The second role is that of the local pilot project manager. This person will be accountable for delivering the results of the project. It is important that this role is owned by somebody within the business, so that the project is seen as internal to the business, rather than something “which is being done to us by outside specialists”. The KM person should never be the pilot project manager.

 The third role is that of the knowledge management adviser or supporter, who works closely with the local project manager in implementing the project; providing the knowledge management processes tools and technologies. The knowledge management adviser will be a member of the KM implementation team, and provides learning from the pilot project back to the KM team. They may work full-time on the pilot project, depending on its complexity and scope.

View Original Source (nickmilton.com) Here.

How many KM pilots do you run at once?

KM Pilots are a key step in agile KM implementation, but how many pilots do you run?

Knowledge Management pilot projects are a core componment of KM implementation. As we explained last month, a pilot project uses KM to solve a business problem in order to test and demonstrate that KM can do what it is supposed to do, and so that you can learn enough to improve and enhance the framework using experience from the pilot.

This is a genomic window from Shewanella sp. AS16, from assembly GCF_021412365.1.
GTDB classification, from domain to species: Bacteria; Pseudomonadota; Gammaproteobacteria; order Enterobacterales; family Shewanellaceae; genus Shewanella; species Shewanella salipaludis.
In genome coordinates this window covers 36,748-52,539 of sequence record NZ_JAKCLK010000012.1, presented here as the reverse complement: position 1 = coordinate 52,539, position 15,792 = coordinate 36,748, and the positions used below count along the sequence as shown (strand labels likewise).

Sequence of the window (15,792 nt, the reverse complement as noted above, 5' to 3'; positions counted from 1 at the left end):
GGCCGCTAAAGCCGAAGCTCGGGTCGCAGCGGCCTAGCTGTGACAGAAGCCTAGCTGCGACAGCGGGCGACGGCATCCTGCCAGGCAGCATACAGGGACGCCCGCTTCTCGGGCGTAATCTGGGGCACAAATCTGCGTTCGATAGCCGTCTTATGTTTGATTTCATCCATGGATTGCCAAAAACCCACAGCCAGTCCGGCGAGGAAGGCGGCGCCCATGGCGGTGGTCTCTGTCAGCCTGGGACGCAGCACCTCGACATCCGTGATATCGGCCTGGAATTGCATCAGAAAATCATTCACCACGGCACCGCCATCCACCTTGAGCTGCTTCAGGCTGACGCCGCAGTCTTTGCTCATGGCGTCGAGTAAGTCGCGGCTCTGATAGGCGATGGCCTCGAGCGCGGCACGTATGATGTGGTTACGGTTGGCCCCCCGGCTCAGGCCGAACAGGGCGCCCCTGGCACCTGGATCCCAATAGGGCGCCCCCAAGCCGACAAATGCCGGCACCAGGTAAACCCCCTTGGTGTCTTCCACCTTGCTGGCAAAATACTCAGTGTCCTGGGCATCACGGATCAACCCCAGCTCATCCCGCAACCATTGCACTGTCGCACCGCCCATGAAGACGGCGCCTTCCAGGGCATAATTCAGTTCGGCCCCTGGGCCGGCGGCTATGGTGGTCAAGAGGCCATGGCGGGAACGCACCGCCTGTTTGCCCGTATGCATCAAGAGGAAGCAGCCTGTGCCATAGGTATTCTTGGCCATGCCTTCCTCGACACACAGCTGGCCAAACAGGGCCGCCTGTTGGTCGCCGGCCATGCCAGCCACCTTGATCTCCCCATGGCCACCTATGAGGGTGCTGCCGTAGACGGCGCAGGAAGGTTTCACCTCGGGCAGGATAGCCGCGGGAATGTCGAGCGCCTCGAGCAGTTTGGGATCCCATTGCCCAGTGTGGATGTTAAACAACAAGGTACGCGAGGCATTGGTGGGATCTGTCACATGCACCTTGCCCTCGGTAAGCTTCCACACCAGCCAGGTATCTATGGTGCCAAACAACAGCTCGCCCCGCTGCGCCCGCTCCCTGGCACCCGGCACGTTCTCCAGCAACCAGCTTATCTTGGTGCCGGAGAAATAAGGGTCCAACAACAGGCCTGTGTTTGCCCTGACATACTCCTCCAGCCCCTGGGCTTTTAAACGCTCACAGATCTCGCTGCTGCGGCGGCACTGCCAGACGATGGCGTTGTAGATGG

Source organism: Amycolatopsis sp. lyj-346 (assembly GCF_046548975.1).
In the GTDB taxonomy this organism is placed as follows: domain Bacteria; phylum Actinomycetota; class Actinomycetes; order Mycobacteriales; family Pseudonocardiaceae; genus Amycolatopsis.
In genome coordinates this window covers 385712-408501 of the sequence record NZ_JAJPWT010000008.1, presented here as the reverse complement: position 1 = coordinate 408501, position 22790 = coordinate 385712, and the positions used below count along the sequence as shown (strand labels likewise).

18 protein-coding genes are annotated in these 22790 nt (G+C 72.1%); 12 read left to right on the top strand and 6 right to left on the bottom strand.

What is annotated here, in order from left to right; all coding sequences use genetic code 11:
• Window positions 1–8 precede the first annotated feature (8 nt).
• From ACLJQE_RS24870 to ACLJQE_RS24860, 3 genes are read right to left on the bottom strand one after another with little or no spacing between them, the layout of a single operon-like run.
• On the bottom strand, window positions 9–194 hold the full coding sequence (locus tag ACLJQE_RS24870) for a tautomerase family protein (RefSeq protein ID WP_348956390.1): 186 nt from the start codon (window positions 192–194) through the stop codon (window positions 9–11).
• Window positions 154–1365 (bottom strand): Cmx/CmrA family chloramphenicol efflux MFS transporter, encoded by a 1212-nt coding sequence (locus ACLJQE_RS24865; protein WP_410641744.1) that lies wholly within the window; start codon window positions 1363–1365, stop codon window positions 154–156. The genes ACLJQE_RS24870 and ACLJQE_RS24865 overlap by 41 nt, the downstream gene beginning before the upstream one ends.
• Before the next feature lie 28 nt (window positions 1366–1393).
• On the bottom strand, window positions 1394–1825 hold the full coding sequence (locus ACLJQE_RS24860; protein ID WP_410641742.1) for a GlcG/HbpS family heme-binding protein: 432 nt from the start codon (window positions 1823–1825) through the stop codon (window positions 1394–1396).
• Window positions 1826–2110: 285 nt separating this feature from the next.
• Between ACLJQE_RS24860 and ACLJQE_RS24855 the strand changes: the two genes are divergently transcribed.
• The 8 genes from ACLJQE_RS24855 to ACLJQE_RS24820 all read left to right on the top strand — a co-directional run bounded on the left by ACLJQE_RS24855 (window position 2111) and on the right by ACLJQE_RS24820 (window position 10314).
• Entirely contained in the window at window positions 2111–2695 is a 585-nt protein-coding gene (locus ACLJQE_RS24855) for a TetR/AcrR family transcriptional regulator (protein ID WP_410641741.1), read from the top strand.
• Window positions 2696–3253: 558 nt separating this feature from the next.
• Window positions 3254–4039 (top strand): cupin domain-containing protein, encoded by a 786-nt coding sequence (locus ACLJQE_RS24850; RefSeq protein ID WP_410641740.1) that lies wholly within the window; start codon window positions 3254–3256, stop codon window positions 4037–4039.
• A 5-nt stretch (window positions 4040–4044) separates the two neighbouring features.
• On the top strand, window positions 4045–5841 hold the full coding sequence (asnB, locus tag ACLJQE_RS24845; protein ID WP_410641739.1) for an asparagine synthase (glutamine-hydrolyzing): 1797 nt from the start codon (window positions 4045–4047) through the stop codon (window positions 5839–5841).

But how many pilots do you need, and how many can you run at once?

The answer is – you need enough pilots with enough positive results and enough learning that

  • you have fully tested your Knowledge Management Framework, and
  • you have enough evidence to convince both senior management and the knowledge workers that KM adds enough value to be adopted.

As for how many you can run at once, that depends on the level of coaching, mentoring and support resources you have available. Do as many pilots as you can handle, and no more. The process you need to decide which pilots to undertake is as follows:

  1. Canvas the business to find out a list of business issues which KM can help solve. This blog post gives you some pointers which business issues to look at, and you should be able to come up with a long list. 
  2. Rank the pilots against the 4 criteria of potential measurable impact, management support, doability and abiklity to upscale (see blog post for more guidance).
  3. Starting with the top ranking ones, select as many as you can support given the time and resources.
  4. Also try to select a portfolio of pilots that will test all elements of the KM framework.

In BP, for example, with our central team of 12 full-time KM staff, we ran 4 pilots at once. In Mars, with a smaller team, they ran 2 a year.

Choose your pilots wisely and run as many as you can handle until KM is tested, refined and proven

View Original Source (nickmilton.com) Here.